Your Spiritual DJ: Fall in love with life, through weekly bursts of ancient Jewish inspiration and the infinite light of Kabbalah!


As physical creatures, we can’t fully defeat the forces of fate; we’re constricted by time and space. But our souls-- the parts of us that are infinite-- can reach beyond these constrictions. It’s only when we choose with our souls to surpass our limitations that we can connect to the true, everlasting, joyful freedom that can only be found in the Light of the Infinite


The Light of Infinite Festival is a first of its kind live-stream festival featuring authors, speakers, healers, musicians and some of the most innovative minds in spiritual self-growth and healing. The Festival boasts two interactive rooms on an exclusive virtual platform allowing festival goers to jump from room to room attending live talks, sessions, and musical performances.

The last festival took place in May and was a huge success, with over 12,000 spiritual and self-growth seekers tuning in to the variety of sessions. Produced by Erez Safar, who acts as Your Spiritual DJ, and whose first live-stream festival, Lo-Freq Fest, was featured in Billboard, and whose Don’t Block Your Blessings festivals featured over 100+ world-wide presenters with 45,000+ attendees/ viewers.

The goal of the Light of Infinite Festival is to foster creative and collaborative bridge-building while presenting thought leaders through light and love to a world in need of healing.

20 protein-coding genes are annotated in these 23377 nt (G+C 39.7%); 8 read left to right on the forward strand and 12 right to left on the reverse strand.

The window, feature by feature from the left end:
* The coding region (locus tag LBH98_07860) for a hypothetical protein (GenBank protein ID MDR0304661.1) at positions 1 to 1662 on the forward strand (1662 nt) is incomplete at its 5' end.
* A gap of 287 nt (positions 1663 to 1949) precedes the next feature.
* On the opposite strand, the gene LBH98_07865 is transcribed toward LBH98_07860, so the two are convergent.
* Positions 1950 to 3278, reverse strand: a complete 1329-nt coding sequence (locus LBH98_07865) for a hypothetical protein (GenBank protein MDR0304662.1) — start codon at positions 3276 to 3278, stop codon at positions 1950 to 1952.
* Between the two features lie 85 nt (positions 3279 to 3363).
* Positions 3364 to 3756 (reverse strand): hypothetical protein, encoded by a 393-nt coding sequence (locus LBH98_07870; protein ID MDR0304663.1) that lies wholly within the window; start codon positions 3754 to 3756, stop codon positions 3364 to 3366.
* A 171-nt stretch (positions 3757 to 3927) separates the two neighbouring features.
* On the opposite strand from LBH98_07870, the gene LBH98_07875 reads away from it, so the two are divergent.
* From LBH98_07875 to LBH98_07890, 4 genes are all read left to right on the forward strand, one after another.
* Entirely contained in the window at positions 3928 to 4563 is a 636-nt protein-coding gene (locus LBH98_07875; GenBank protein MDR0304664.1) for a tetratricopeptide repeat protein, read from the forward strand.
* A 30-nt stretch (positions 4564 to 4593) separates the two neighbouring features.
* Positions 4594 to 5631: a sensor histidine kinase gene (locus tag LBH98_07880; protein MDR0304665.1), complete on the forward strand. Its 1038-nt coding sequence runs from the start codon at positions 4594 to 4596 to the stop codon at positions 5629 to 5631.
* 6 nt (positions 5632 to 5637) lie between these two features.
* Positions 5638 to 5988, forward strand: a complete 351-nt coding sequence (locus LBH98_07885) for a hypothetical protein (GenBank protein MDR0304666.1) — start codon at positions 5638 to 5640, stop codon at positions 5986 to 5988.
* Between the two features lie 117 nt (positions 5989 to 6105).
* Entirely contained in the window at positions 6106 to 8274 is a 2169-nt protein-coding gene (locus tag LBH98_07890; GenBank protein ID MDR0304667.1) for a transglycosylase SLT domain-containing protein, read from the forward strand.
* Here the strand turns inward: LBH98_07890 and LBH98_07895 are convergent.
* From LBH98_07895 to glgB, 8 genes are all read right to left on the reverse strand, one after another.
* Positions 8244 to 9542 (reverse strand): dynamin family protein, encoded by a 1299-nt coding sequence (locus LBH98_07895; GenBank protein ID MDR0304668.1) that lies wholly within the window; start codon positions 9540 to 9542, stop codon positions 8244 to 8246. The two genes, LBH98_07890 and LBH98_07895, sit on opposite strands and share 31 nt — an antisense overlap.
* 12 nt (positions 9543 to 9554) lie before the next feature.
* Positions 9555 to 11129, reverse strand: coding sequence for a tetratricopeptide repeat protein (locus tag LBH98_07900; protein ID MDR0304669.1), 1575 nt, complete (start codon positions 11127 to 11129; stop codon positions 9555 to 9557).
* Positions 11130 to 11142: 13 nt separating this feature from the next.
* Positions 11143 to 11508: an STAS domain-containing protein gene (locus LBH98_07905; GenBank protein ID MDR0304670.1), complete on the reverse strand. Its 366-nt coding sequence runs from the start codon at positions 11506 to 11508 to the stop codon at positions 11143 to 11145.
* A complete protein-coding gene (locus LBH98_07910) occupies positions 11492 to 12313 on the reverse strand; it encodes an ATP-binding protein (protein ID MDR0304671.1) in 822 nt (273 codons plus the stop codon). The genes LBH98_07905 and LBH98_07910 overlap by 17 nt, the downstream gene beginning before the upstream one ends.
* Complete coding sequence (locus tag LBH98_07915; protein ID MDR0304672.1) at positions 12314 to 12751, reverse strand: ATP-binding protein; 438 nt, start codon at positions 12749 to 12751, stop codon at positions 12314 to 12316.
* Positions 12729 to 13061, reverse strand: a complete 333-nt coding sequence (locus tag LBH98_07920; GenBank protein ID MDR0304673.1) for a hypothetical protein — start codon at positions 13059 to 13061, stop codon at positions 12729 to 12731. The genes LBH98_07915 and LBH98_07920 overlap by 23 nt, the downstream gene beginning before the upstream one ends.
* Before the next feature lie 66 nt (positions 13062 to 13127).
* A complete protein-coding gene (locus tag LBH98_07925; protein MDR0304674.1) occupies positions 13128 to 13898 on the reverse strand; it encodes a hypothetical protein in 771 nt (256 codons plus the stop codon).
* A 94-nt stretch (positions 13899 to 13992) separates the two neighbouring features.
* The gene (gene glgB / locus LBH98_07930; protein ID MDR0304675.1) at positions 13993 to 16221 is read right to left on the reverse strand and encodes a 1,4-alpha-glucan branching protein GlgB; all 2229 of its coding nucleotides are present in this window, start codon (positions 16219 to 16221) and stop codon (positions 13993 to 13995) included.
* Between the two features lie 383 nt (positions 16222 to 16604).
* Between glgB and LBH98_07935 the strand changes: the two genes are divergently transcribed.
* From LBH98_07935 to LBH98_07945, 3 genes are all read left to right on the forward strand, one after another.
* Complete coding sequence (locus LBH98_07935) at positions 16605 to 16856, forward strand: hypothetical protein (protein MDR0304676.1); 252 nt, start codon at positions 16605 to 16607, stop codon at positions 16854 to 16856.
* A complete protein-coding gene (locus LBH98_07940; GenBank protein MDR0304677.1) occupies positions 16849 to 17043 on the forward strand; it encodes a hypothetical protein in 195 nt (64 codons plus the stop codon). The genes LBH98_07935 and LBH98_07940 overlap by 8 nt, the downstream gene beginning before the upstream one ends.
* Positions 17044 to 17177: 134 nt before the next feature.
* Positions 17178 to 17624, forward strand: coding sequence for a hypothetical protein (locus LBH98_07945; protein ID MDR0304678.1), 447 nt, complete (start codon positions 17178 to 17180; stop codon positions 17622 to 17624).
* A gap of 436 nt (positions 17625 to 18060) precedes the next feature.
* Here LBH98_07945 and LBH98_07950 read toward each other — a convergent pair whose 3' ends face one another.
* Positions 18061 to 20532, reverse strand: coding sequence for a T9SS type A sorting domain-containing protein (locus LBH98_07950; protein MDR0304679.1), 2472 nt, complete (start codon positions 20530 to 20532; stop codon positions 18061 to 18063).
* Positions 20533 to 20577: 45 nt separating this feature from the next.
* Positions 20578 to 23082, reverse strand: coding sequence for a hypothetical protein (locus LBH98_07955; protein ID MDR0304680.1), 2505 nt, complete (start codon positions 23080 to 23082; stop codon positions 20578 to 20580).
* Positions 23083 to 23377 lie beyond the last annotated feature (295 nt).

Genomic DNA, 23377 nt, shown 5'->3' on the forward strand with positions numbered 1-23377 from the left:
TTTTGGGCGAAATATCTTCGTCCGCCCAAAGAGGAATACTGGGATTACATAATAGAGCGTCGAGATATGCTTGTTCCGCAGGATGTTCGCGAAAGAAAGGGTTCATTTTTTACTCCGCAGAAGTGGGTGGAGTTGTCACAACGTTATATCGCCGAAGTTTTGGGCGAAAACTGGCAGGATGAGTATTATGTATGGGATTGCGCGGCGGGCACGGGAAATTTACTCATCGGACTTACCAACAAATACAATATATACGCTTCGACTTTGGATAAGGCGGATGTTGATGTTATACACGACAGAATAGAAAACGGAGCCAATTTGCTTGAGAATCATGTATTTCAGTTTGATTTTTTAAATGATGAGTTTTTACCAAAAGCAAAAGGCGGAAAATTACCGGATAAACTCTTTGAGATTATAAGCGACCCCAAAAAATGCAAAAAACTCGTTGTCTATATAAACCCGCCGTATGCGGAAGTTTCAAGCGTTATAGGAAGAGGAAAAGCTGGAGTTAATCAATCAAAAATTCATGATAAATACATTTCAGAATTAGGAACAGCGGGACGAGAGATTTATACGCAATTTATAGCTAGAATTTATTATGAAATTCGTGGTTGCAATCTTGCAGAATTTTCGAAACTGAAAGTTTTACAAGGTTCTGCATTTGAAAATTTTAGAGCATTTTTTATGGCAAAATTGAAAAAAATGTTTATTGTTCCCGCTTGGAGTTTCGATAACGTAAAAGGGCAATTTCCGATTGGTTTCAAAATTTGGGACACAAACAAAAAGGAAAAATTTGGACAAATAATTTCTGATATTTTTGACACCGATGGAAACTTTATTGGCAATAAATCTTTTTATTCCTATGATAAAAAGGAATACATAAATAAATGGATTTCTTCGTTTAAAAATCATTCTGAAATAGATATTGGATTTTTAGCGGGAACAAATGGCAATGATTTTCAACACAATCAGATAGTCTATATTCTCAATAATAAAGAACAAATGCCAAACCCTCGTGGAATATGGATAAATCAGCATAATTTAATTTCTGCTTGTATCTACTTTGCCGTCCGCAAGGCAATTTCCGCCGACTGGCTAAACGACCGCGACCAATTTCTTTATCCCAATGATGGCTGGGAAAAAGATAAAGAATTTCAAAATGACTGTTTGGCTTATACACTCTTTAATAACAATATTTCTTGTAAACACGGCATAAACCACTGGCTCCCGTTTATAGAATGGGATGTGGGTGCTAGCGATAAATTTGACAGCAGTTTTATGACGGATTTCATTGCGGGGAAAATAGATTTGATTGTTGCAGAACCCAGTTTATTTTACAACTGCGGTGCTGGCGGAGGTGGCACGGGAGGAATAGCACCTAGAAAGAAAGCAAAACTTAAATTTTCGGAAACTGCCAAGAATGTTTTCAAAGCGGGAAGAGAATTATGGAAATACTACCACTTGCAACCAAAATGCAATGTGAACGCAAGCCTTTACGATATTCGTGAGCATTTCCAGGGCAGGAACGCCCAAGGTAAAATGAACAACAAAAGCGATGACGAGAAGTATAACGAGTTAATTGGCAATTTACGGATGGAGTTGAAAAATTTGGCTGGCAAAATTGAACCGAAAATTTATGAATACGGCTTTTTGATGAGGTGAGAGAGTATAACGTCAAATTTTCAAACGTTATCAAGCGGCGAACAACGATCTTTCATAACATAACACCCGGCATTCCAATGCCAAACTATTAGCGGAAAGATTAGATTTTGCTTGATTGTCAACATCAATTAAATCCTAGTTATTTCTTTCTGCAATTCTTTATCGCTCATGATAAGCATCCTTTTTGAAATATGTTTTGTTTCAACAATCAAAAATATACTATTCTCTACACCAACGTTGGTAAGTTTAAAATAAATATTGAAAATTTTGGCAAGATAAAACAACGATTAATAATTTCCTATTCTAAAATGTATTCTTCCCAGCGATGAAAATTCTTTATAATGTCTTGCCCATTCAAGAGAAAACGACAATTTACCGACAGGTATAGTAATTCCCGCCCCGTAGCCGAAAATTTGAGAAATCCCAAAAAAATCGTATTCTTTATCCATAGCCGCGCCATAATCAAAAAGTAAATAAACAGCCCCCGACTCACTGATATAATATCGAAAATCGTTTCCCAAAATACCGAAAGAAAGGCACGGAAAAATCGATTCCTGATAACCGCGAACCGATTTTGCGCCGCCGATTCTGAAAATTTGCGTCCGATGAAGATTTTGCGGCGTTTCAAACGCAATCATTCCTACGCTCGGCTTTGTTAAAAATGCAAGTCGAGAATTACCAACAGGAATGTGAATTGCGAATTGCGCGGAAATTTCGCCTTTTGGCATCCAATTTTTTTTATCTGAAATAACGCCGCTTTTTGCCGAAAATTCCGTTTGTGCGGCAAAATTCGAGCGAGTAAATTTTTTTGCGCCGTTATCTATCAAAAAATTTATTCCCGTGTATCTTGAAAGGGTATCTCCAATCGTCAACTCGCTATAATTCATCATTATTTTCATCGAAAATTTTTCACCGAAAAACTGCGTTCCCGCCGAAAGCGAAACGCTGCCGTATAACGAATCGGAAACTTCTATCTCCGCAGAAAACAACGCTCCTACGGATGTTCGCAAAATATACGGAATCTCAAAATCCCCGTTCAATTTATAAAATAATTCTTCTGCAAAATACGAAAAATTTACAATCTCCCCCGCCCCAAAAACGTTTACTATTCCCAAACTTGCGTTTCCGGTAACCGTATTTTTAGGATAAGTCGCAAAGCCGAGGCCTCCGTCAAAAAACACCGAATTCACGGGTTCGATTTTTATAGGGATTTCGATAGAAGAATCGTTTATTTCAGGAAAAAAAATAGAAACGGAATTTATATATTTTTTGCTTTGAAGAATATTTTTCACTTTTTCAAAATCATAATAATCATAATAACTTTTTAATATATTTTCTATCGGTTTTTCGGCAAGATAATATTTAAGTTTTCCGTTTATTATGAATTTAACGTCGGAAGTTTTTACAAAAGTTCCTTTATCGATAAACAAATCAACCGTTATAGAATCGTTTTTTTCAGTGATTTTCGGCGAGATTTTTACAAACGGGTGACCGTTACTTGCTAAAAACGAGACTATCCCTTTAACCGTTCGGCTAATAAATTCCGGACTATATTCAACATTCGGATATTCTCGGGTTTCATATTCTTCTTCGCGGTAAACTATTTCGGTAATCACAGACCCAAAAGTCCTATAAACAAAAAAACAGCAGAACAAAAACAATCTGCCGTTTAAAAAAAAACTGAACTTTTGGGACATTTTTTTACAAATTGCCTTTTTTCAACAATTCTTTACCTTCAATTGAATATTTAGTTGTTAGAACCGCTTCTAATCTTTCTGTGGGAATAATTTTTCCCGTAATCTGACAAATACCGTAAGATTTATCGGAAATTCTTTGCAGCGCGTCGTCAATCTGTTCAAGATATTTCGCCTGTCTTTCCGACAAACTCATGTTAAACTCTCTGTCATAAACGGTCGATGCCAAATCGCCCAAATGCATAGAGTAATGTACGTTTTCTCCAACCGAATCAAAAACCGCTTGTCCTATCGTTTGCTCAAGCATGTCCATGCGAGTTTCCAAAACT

Light of Infinite on Rabbi Peretz’s Podcast

I love writing, I love making music and I dig it when people dig into either, but speaking in public or doing interviews I generally shy away from, but when Rabbi Peretz asked me to be a guest on his Podcast before Rosh Hashana to talk about Don’t Block Your Blessings and the Light of Infinite.. I’m actually glad I agreed!✨ And only Rabbi Peretz could have gotten all these stories out of me;) Go listen to the reasons behind everything that I do. He’s such an epic and inspiring being so really it was fun to finally say yes to being a guest. His Don’t Block Your Blessings video (here) is still one of my favorites, full of so much truth and wisdom, I’ve rewatched it so many times! Anyway, go and listen to the Rabbi Peretz Podcast for …

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Light of Infinite is a book series (coming soon), a podcast, and a weekly Dvar (digital + pamphlets distributed to shull’s in LA). Erez Safar acts as Your Spiritual DJ, curating insights into the weekly Torah portion and the infinite light of Kabbalah.

The Song That Saved My Life

The Rashbam says the entire book of Devarim (Deuteronomy) is called שירה, “Song, Poem.” This Parashah instructs us to “write this song for yourselves”. This song is the Torah, and we learn from here that it is a mitzvah to write a Torah scroll. We see this week that Torah is synonymous with Song. As I reflect on my life, I realize that song has always led me. Throughout my childhood, it always had a transformative power. Some of my earliest memories are listening to Michael Jackson’s Thriller album on vinyl when I lived in Naples, Italy. I would dance to it in a way that I felt as if I was reaching another dimension, physically and emotionally. I also remember my mom would always play songs from the diwan (Yemenite book of songs and prayers), and one that stuck out …